But make no mistake, calling to globalize the Intifada, saying that all of Palestine will be free from the river to the sea: It’s the slogan of Hamas, okay? It’s chanted by Hezbollah supporters. Calls for violence against the Jewish state, whether they’re explicit or it’s a wink-wink: that is extremist. And again, I have called out, you know, the violent nature of right-wing extremism. But if people were to say, that, because they don’t like the policy of the government of Beijing, that, you know, China should be . . . that China should somehow be, uh. . . a movement against China, as a country, or call for violence against Asian American or AAPI people or so on. Like, we would call that out, and we have, and we will do it here, too.

Whether it’s, you know, right-wing extremists or radical anti-Zionist, I hope we can all understand that these movements don’t need to be causing equitable, um, exactly the same impact, okay, doing exactly the same thing, for them both to be bad and both to be called out. Because they are both dangerous and deserve our attention, even if the threats they pose are a little bit different. I just think it’s really crucial to say this, because you can be pro-Palestinian without being anti-Zionist, just, by the way, as you can be pro-Israel without being anti-Palestinian. I would like to think of myself as someone who is pro-Israel and pro-Palestinian. Hope everybody gets that. Because I think you can be pro-Palestinian—that doesn’t mean you have to be an anti-Zionist. And again, you can be, you know, pro-Israel without being anti-Palestinian. I’m sorry, like, I don’t think those things have to be the same. They’ve never been.

Now, look, I don’t anticipate the way that we do our jobs day-to-day is going to change because of my speech, and I hope clarifying these points helps you to understand where I’m coming from. There is a need for more detail; there is a necessity for more nuance. But our core commitment is the same: If you’re expressing intolerance and hate toward a group of people, creating the environment that’s conducive to violent rhetoric mutating into violent action . . . I don’t care if you’re the President of the United States, if you’re the president of the university, the president of the PTA, we will call that out again and again. And calling that out in the groups who traffic in those tropes doesn’t make you anti-Palestinian or anti-Muslim, these things are simply not true.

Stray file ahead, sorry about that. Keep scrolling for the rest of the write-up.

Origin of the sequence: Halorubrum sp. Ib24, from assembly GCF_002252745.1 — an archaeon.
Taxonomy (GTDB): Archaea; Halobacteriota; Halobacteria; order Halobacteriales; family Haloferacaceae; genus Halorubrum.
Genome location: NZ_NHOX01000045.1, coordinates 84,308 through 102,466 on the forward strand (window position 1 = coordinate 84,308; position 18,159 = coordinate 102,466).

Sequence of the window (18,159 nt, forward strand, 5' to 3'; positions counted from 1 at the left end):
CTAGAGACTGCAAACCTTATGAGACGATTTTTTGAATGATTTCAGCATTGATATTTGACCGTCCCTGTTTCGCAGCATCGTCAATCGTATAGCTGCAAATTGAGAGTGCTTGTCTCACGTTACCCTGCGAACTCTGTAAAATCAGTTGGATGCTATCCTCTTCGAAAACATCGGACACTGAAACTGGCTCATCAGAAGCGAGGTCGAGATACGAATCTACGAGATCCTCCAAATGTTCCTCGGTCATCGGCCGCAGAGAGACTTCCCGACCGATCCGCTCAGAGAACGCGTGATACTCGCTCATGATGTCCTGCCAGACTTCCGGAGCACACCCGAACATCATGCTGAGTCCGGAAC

So why did I say this now? Again, I said this now because words matter. And we’re seeing these words kind of hardened into normal discourse. And it’s not normal. It’s shifting the Overton window, and we can’t let that happen. And there were decades, I think, you know, decades when problematic rhetoric from the extreme right wasn’t always called out. And it shifted from the fringes, like, into the mainstream, and now we’re stuck with this world in which these authoritarian impulses are infecting much of the GOP. And now they’ve become, again, part of public life. And we have to continue to push back on that. And we will do the same thing as these things seem to seep from the fringes of the radical left and seem to seep into our discourse, so I’m not . . . We’re not going to stop doing it.

So, um, I guess I’ll say one last thing. In terms of my Zionism and our institutional position, our Zionism, again, believing that Jews have the right to self-determination—that’s all it means, okay? But it compels us to pursue policies that are supportive of the Jewish and democratic state of Israel. Even when we sometimes will critique those policies, critique the practice of the government or public figures, like we did yesterday, when the Israeli government announced an intent to expand more settlements in the West Bank. We did that because we are Zionist, we will critique the government.